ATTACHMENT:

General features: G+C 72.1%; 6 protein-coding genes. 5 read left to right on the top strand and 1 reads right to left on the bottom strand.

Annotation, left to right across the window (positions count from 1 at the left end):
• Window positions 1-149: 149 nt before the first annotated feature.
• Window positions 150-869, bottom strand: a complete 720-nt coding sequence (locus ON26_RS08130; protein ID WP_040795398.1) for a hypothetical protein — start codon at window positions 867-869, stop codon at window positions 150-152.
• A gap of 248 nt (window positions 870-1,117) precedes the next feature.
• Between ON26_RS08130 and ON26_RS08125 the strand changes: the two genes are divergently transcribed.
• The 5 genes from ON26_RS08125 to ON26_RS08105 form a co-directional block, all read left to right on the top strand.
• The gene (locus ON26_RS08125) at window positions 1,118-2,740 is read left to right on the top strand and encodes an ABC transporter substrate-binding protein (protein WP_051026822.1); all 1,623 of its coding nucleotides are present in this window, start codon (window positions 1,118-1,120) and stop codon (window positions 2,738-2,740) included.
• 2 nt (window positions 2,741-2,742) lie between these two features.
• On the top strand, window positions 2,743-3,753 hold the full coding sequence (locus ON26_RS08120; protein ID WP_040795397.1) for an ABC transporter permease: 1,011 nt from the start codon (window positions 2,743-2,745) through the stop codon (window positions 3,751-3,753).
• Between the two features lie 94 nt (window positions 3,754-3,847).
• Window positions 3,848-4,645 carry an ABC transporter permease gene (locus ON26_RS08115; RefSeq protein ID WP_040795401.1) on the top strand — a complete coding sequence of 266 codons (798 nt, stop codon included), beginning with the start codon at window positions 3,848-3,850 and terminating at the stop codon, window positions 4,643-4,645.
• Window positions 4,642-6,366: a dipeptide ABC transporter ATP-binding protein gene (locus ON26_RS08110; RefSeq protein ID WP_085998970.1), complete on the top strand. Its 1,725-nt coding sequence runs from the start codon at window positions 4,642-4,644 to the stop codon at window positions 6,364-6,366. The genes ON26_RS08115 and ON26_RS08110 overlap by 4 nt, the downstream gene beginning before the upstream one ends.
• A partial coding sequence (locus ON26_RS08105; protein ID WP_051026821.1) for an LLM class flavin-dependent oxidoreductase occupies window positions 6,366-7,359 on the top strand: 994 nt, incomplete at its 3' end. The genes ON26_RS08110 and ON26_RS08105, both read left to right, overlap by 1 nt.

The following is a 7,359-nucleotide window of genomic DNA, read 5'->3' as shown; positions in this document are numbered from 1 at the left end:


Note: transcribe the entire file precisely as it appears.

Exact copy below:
General features: G+C 72.1%; 6 protein-coding genes. 5 read left to right on the top strand and 1 reads right to left on the bottom strand.

Annotation, left to right across the window (positions count from 1 at the left end):
• Window positions 1-149: 149 nt before the first annotated feature.
• Window positions 150-869, bottom strand: a complete 720-nt coding sequence (locus ON26_RS08130; protein ID WP_040795398.1) for a hypothetical protein — start codon at window positions 867-869, stop codon at window positions 150-152.
• A gap of 248 nt (window positions 870-1,117) precedes the next feature.
• Between ON26_RS08130 and ON26_RS08125 the strand changes: the two genes are divergently transcribed.
• The 5 genes from ON26_RS08125 to ON26_RS08105 form a co-directional block, all read left to right on the top strand.
• The gene (locus ON26_RS08125) at window positions 1,118-2,740 is read left to right on the top strand and encodes an ABC transporter substrate-binding protein (protein WP_051026822.1); all 1,623 of its coding nucleotides are present in this window, start codon (window positions 1,118-1,120) and stop codon (window positions 2,738-2,740) included.
• 2 nt (window positions 2,741-2,742) lie between these two features.
• On the top strand, window positions 2,743-3,753 hold the full coding sequence (locus ON26_RS08120; protein ID WP_040795397.1) for an ABC transporter permease: 1,011 nt from the start codon (window positions 2,743-2,745) through the stop codon (window positions 3,751-3,753).
• Between the two features lie 94 nt (window positions 3,754-3,847).
• Window positions 3,848-4,645 carry an ABC transporter permease gene (locus ON26_RS08115; RefSeq protein ID WP_040795401.1) on the top strand — a complete coding sequence of 266 codons (798 nt, stop codon included), beginning with the start codon at window positions 3,848-3,850 and terminating at the stop codon, window positions 4,643-4,645.
• Window positions 4,642-6,366: a dipeptide ABC transporter ATP-binding protein gene (locus ON26_RS08110; RefSeq protein ID WP_085998970.1), complete on the top strand. Its 1,725-nt coding sequence runs from the start codon at window positions 4,642-4,644 to the stop codon at window positions 6,364-6,366. The genes ON26_RS08115 and ON26_RS08110 overlap by 4 nt, the downstream gene beginning before the upstream one ends.
• A partial coding sequence (locus ON26_RS08105; protein ID WP_051026821.1) for an LLM class flavin-dependent oxidoreductase occupies window positions 6,366-7,359 on the top strand: 994 nt, incomplete at its 3' end. The genes ON26_RS08110 and ON26_RS08105, both read left to right, overlap by 1 nt.

The following is a 7,359-nucleotide window of genomic DNA, read 5'->3' as shown; positions in this document are numbered from 1 at the left end: